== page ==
Heals it like a
Long-vanished ocean tide
Returning to bathe crusted shores
To wash away my grief.
I am so grateful to you.

* * * * * * * * * * *

I can feel you grinning with relief.
At me.
You live in stunning new dimensions.
You see me finally
Waking up.
And.
Breathing.
Deeply.
On my side of the ripped veil.
We are both going to be
Okay.
In the morning, my tears taste
Good.

* * * * * * * * * * *


Bloody History of this Raw Memorial Poem

These few words about slaughtered friends,
about unexpected sacrifices, losses, grief and redemption
at NYC’s World Trade Center and across America
were written one gray morning after September 11, 2001.

Pinned to the sagging wire fence at Union Square Park–

surrounded by heaps of sad flowers taped to hopeful notes
pleading for any word of the whereabouts of loved ones lost in the confusion–

lit by nearby pools of candles burning in memoriam over smiling family photos of the doomed–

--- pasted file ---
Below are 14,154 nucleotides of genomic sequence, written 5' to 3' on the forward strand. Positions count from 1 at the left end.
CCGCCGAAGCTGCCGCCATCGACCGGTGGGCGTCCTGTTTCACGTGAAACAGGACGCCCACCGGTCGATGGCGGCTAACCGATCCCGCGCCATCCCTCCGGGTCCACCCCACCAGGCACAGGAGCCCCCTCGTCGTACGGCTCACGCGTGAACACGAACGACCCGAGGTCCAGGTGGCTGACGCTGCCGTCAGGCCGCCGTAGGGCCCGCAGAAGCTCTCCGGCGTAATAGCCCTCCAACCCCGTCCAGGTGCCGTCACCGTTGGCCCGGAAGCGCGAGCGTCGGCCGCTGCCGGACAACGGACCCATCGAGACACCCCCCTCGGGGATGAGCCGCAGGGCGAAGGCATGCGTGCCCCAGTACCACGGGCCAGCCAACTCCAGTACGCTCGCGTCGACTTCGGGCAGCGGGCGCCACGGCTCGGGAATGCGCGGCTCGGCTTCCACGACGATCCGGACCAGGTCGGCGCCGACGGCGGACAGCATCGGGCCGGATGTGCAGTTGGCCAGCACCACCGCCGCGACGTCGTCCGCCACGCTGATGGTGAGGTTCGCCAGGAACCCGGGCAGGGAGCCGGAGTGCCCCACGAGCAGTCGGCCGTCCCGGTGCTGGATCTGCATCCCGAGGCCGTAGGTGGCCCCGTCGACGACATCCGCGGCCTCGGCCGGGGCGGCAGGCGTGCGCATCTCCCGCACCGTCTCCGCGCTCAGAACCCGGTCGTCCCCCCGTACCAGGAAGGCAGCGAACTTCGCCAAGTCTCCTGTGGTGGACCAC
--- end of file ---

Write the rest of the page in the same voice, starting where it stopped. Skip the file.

abandoned to the elements just a stone’s throw from the Dalai Lama’s
scale model of the Twin Towers wreathed in carnations and tears–

half hidden next to park visitors’ unforgettable words and pictures of anguish,
anger, prayer and pleading scrawled on a giant public paper canvas taped around all the paths–

two weeks later to be rolled up & shipped to the Smithsonian for what?
for safekeeping?–

my simple words lost in the miserable maze heaped
below the 145 year old gray equestrian statue of Washington
inscribed in bold chalk letters with the message PEACE NOT WAR–

this little memorial poem somehow got scooped up & quoted
on sites dotting the countryside, such as
Tulsa World.

Is it all just about luck?
About the Divine Hand?
About when it’s your time to go, you go?

By the grace of unseen guidance I and so many others survived.
Others did not.
We still remember them.

The blessings and lessons of our lives go on.

Scott Ufford
Spiritualist minister
Copyright 2001, 2011